School division approves mental health curriculum

The planning and process of introducing and implementing mental health programs within the South East Cornerstone Public School Division was explained to the board of trustees on Nov. 21 when they met in the school division’s conference room in Weyburn.

Aaron Hiske, Cornerstone’s superintendent of education, made the presentation, explaining how the need was brought to the forefront due to a number of events that occurred in the region during the 2017-18 school year.

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Hiske said the age of the students who were affected was 12-18 years, and that regardless of grade configuration or location, all schools across the division were impacted, with one female student losing her life due to self-harm, as did four adults from school communities.

Another 15 were hospitalized as a result of self-harming activities and “these are only the instances we are aware of,” Hiske said.

As a result, a six-to-eight-hour program was established for delivery in Cornerstone classrooms and will be mandatory in the first year of delivery. The program has two levels, with one level aimed at younger students from early years to Grade 8 and the second level for those up to Grade 12.

Hiske explained that to guarantee delivery of the program in its first year, it will be injected into the English language classes, since that is one subject that is mandatory at all age and grade levels. He added it was made easier for the educators who were assured of assistance in delivery of the program as well as in the assessment and marking processes.

“‘Here’s a sample of how you may assess and mark,’ we told them, and we made it as easy as possible to comply, adapt and implement,” he said. “We have partner agencies in social services, police and mental health professionals, so there is a systemic response to increase awareness.”

Board chairwoman Audrey Trombley also noted, “the program is also putting in support for teachers and their families.”

Hiske said a wellness committee has been struck to assist with the implementation and advancement of the program that will probably be rolled out within health and wellness classes, or some similar format in the future, but for the first year, the English classes were seen as a vital cog in the delivery process.

“Despite the great work of our counsellors and community support agencies, our students needed more,” said Hiske.

The feedback that followed the development of a pilot teen mental health program last school year allowed administration to know more context was needed for teachers to deliver an eight-lesson curriculum.

The course now offered out of the University of British Columbia requires between six and eight hours to complete at either of the two levels. The sessions for younger students up to Grade 8 is designed for teacher and students to call on a seven-module course to provide a foundation of mental health literacy, including effective strategies to use in education settings as well as one’s own life experiences.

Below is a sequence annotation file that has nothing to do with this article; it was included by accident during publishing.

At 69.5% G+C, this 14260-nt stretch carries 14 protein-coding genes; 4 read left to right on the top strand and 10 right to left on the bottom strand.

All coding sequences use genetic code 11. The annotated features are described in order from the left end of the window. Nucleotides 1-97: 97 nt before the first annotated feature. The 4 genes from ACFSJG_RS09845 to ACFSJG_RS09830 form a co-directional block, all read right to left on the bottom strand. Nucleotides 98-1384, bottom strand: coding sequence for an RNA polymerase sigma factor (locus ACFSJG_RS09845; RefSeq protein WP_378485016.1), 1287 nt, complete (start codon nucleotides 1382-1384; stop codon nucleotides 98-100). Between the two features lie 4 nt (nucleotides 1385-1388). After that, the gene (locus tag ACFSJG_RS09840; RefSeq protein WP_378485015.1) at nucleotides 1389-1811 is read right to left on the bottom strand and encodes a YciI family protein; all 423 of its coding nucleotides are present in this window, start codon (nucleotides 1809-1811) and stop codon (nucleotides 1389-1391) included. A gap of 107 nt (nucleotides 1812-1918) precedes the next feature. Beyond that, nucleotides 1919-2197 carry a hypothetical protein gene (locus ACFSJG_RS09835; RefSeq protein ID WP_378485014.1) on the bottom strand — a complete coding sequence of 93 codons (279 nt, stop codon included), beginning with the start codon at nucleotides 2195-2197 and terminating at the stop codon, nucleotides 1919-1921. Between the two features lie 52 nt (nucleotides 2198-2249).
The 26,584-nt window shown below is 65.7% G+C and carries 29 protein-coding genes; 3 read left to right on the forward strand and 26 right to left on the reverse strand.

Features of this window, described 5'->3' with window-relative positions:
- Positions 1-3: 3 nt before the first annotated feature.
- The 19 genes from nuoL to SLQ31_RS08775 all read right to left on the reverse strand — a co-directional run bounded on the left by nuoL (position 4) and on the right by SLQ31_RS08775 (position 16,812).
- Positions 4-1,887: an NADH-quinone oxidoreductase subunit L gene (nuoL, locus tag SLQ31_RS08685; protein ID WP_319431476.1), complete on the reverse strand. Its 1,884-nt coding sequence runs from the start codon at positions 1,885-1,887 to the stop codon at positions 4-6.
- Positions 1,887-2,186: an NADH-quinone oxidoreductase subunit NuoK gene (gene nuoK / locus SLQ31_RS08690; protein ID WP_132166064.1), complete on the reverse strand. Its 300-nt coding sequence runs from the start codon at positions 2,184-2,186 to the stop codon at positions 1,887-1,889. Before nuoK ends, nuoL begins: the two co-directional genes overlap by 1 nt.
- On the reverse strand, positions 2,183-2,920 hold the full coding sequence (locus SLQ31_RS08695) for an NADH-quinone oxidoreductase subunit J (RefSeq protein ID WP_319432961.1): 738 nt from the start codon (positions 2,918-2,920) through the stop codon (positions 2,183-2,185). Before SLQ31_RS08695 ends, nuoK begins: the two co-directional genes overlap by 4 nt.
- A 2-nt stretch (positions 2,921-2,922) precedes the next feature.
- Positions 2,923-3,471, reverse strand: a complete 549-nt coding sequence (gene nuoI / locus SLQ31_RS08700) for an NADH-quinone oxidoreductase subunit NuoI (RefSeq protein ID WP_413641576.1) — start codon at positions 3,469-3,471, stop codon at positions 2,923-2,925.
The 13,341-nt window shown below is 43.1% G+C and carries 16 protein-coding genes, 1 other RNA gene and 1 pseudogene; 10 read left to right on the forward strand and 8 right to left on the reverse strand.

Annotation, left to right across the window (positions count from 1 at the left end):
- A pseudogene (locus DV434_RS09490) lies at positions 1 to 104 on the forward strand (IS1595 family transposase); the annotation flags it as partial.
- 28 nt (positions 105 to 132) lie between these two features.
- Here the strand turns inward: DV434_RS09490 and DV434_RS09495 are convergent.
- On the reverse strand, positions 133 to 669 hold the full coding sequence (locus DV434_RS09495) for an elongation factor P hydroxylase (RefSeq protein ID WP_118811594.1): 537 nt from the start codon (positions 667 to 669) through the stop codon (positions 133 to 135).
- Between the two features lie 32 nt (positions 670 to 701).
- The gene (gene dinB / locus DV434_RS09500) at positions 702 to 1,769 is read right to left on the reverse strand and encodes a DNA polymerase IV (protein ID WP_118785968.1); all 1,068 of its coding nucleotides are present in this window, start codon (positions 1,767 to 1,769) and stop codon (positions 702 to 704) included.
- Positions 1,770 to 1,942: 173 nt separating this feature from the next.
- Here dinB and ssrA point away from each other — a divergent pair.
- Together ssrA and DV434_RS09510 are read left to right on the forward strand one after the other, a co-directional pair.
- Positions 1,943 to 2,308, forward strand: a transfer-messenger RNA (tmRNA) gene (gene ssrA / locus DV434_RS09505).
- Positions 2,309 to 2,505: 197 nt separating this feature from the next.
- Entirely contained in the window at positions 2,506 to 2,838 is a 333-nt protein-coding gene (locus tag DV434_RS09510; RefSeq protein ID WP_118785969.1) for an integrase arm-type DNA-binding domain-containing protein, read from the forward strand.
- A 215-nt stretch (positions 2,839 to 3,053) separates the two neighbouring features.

For the older students, the course assists their teachers in improving their mental health literacy by engaging with, and learning how, to teach the mental health curriculum through comprehensive, interactive teaching strategies that encourage participation, communication, relationship-building and critical thinking.

The Mind Up program for the earlier years is a 15-lesson program delivered by teachers that is science-centric and evidence-based with over 10 years of research behind it, Hiske said. It is grounded in four pillars of neuroscience, positive psychology, mindful awareness and social-emotional learning.

It provides a discovery experience along with daily care practices and drives positive behaviour, improvement in learning and scholastic performance while also increasing empathy, optimism and compassion.

The advanced program includes multiple resources for teachers and provides evidence-based online modular resources to increase understanding of mental health and mental disorders, decreases the stigma of mental illness and enhances help-seeking efficacy among students and teachers.

Hiske said a format for infusing the curriculum at various levels is being rolled out in a format delivered to all English instructors to implement with some being brought forward during the second semester, while others will be taught in both semesters.

He told the Cornerstone board members, “pieces were built in just for us.”

In response to questions from Estevan board representatives Jim Vermeersch and Shari Sutter, Hiske said the English teachers are working the mental health delivery time slots into their general programs, so no additional time is assigned for it and he assured them the teachers are qualified and the program is self-contained.

Lynn Little, the director of education for Cornerstone, added that different systems are teaching the program to serve their needs and “what we’re seeing is not atypical across the province.”

“I think that what we’re doing here is important, and that is helping teens especially address this issue,” said sub-division 6 trustee Elwood White, during a discussion session that followed the more formal presentation.

 

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